NEW YORK – His chambers left empty, Aaron Judge still rules right field at Yankee Stadium.
Judge homered for the third straight night, Jordan Montgomery cut up one of the league's hottest lineups in his 2020 debut and the New York Yankees beat the Boston Red Sox 5-1 on Friday in their first home game of this coronavirus-shortened season.
“Red Sox-Yankees in the Bronx, we knew this place would have been packed,” Judge said. “So it was a little bit different.”
Judge took aim at Yankee Stadium's short right field porch in the third, a half-inning after starting a double play from right. Gio Urshela and Brett Gardner hit their first home runs of the season, and New York improved to 5-1.
Michael Chavis homered for Boston and Phillips Valdez impressed over 2 2/3 scoreless innings, but the club couldn't overcome another poor start by Ryan Weber (0-2).
The Bronx hosted its first game amid growing concern that baseball’s plan to play through the pandemic may not work. Eight teams, including New York, have had their schedules interrupted over the first nine days of the season due to positive tests on the Marlins, Phillies and Cardinals.
Despite that growing anxiety — and the lack of fans — the Yankees tried to make pregame festive. Players lined up along the baselines for introductions, radio announcer Suzyn Waldman performed the national anthem with gusto from her booth, and both dugouts banged on kitchenware during a 7 p.m. cheer to recognize front-line workers battling the coronavirus.
There was also a moment of silence for late Yankees co-owner Hank Steinbrenner, who died in April. New York is wearing uniform patches with his initials this season.
After that, one of the more bizarre experiences yet in the sport's biggest rivalry.
“Kind of bittersweet," Yankees catcher Kyle Higashioka said. "I would think pretty much every single one of us would say one of the best experiences playing for the Yankees is packed house versus the Red Sox.”
Judge narrowly cleared the fence with a line drive estimated at 376 feet. Statcast projected the ball would have only been a home run in the Bronx and at Angel Stadium.
"A breaking ball up and in and somehow he stays inside it and it goes out the other way,” Red Sox manager Ron Roenicke said. “He’s that strong. You just can’t make mistakes to him.”
Judge also started the double play from right field, where he has his own cheering section for gavel-wielding fans that will be left unfilled this season. Judge caught J.D. Martinez’s line drive in the third and picked off Kevin Pillar, who ventured too far from first base.
Montgomery (1-0) pitched 5 2/3 innings against a lineup that entered the day leading the majors in batting average (.276) and the AL in OPS (.783). The left-hander limited the Red Sox to a run, five hits and a walk with four strikeouts.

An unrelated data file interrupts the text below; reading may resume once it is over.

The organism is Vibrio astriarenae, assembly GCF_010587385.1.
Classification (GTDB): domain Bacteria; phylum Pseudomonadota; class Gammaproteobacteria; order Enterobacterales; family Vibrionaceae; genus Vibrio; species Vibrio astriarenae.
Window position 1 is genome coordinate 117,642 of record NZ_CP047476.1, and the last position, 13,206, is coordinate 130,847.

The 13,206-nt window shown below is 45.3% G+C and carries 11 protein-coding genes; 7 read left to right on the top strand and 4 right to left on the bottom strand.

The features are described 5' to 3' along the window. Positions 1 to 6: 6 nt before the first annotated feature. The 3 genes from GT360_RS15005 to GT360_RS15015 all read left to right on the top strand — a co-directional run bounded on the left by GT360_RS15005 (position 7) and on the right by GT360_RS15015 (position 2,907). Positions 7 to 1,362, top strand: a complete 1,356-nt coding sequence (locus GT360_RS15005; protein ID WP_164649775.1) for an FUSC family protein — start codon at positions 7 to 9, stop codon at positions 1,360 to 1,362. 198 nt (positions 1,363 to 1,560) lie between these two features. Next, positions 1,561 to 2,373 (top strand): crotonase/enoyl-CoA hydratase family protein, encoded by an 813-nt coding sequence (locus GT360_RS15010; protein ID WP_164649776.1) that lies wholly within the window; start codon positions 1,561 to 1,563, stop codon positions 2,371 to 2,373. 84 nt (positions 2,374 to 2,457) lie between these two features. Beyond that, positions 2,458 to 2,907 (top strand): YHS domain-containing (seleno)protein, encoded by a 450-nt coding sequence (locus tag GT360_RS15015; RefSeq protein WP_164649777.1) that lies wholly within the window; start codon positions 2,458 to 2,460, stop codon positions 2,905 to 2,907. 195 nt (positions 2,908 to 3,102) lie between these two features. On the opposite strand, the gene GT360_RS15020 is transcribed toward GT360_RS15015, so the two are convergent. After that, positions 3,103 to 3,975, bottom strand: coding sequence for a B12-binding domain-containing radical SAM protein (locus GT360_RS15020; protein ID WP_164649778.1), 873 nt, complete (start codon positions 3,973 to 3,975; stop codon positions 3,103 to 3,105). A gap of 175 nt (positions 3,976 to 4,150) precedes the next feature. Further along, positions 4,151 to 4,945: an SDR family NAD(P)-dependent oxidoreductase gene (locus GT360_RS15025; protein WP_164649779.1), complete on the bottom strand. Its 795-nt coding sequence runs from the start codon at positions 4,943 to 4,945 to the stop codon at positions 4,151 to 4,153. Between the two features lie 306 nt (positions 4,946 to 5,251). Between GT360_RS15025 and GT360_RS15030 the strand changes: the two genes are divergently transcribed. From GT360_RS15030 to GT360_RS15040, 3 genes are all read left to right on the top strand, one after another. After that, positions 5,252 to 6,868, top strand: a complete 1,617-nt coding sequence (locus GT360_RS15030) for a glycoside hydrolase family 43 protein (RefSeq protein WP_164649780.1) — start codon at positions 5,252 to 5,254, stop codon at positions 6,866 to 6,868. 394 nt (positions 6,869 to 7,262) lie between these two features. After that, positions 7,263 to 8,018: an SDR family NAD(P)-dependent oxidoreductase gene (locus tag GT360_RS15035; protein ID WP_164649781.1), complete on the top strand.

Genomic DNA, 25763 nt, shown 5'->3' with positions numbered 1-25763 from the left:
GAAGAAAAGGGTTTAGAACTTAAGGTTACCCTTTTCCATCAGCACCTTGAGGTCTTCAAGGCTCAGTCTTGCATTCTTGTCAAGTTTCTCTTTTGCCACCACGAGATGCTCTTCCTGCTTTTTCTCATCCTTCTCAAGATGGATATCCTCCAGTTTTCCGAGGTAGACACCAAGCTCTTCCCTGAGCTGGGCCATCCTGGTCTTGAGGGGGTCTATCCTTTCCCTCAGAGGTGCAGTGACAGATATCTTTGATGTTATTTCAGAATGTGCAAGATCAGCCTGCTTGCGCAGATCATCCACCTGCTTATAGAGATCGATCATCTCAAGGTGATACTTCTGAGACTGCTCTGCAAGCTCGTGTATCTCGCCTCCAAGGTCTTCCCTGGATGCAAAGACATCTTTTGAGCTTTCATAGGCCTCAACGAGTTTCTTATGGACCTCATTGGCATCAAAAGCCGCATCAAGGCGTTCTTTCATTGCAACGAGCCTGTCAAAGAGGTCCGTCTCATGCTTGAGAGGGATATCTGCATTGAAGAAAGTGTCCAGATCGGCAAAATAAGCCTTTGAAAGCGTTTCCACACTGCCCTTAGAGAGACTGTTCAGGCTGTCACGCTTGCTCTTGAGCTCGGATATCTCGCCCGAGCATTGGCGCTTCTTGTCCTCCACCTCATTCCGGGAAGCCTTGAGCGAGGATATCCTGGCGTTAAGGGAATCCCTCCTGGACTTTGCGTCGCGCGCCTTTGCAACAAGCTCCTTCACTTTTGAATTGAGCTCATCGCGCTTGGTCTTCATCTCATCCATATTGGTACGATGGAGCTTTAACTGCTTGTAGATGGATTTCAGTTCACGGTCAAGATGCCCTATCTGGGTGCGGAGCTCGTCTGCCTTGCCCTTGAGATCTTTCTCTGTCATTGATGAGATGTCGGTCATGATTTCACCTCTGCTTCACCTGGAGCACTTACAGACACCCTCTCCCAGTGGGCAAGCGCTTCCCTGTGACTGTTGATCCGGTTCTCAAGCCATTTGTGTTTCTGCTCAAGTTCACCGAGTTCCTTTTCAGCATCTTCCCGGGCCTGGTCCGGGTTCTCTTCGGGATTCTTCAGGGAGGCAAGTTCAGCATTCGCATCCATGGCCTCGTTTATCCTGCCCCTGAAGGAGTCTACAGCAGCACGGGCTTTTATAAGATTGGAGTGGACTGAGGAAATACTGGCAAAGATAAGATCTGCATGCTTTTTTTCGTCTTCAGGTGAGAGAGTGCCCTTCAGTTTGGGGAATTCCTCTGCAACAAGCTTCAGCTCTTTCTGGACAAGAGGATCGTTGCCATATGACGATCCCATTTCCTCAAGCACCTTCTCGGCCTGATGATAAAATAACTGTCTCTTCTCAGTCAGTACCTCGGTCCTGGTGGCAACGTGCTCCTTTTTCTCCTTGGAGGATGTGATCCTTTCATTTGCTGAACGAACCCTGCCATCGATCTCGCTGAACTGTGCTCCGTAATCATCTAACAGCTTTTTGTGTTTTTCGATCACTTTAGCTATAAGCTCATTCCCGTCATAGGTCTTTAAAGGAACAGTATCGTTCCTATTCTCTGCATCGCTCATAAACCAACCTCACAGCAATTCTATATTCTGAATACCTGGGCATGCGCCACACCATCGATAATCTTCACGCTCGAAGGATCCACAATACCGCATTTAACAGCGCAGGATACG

The 27-year-old Montgomery made just two appearances, one start, last season after recovering from Tommy John surgery. He returned this year with more speed and movement, particularly on his cut fastball. This was his first victory since April 21, 2018.
“Glad to get that one off my shoulders," he said.
Weber struggled for the second straight outing, allowing three runs in 3 1/3 innings after allowing six runs in 3 2/3 innings against Baltimore in his season debut.
Urshela connected off Weber for a solo drive in the fourth, and Gardner reached the second deck in right with a two-run shot in the eighth off Colten Brewer.
All-Star closer Aroldis Chapman has been cleared to return to Yankee Stadium following a bout with the coronavirus. Boone said he wasn’t sure when the hard-throwing left-hander would be ready for game action.
Waldman's anthem performance was years in the making. During spring training in 2011, Waldman approached then-Pirates minor leaguer Gerrit Cole and predicted that one day, he'd sign with the Yankees. Cole retorted that if he did, Waldman would have to sign “The Star-Spangled Banner” at his first home opener.
Cole — who signed a $324 million, nine-year deal with New York last December — tipped his cap to Waldman before she began singing Friday.
CALL ME BIG HOPPA
Retired left-hander CC Sabathia threw the ceremonial first pitch and bounced it to home plate. Sabathia said it was the farthest he's thrown a ball since dislocating his shoulder on his final big league pitch last October.
“Just reinforces my decision to retire," he said.
Yankees: RHP Tommy Kahnle is likely to have Tommy John surgery after an MRI revealed an issue with his right ulnar collateral ligament. ... RHP Masahiro Tanaka says he will wear a protective insert in his hat when he returns to the mound Saturday. Tanaka has been out since being hit in the head by Giancarlo Stanton’s line drive during New York’s first official preseason workout.
Tanaka opposes RHP Zack Godley (0-0, 0.00), who pitched four scoreless innings in relief Monday and now gets a chance to help Boston's struggling rotation.
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